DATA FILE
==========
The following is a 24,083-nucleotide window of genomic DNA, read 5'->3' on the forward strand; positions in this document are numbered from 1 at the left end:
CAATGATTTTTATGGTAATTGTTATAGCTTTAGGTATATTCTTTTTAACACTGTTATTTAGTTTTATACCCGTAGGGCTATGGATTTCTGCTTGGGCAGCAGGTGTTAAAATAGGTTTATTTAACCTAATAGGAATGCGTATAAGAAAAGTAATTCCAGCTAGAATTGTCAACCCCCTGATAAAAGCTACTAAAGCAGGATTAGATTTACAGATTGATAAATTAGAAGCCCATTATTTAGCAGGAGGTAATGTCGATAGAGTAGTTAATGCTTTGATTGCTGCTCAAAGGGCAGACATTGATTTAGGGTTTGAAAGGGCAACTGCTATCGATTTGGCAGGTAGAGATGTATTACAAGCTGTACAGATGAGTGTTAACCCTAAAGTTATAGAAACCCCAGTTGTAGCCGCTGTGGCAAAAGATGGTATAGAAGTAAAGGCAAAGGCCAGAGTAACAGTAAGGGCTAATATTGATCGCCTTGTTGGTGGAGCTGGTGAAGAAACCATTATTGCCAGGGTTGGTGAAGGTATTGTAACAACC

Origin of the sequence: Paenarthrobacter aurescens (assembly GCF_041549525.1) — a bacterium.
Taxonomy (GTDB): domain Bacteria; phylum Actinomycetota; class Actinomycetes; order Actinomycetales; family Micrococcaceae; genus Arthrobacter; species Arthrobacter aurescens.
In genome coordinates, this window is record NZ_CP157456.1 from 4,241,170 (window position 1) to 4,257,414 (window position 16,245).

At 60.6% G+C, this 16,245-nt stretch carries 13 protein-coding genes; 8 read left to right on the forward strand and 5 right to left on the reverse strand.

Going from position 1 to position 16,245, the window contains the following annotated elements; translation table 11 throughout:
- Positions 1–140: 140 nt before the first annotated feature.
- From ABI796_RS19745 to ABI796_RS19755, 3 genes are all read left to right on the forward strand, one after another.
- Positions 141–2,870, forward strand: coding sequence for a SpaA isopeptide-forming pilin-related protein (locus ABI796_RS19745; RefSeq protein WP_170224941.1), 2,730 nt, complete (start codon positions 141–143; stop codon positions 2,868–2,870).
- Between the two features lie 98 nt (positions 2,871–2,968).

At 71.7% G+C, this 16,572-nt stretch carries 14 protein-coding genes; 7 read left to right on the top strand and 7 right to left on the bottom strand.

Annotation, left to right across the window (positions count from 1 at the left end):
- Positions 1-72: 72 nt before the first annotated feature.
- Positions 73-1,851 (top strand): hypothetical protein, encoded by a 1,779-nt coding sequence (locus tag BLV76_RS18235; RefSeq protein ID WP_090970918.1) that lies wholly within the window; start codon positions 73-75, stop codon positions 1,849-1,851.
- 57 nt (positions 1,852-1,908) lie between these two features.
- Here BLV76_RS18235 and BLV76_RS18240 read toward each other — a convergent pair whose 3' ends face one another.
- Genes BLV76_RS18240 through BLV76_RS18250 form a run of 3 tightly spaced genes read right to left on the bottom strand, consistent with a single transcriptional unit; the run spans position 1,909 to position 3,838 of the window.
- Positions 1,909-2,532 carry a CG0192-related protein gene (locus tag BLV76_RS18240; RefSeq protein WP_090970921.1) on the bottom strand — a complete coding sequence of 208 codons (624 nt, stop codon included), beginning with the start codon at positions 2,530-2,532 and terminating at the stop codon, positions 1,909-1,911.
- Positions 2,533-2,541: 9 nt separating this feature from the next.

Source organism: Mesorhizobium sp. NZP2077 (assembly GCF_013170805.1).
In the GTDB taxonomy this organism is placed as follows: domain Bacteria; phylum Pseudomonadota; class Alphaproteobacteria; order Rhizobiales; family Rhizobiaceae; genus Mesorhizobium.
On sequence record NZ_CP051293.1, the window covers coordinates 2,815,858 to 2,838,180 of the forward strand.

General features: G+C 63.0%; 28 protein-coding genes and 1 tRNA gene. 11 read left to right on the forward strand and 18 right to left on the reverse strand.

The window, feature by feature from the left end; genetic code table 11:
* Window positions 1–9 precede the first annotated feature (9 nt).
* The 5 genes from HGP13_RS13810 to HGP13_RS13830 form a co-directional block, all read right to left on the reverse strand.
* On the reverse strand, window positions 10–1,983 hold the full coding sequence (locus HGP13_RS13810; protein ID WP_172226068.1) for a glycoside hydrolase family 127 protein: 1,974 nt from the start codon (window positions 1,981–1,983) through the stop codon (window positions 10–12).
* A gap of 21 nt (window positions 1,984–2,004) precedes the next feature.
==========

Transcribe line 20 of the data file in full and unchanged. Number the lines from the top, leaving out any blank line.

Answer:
- Positions 2,533-2,541: 9 nt separating this feature from the next.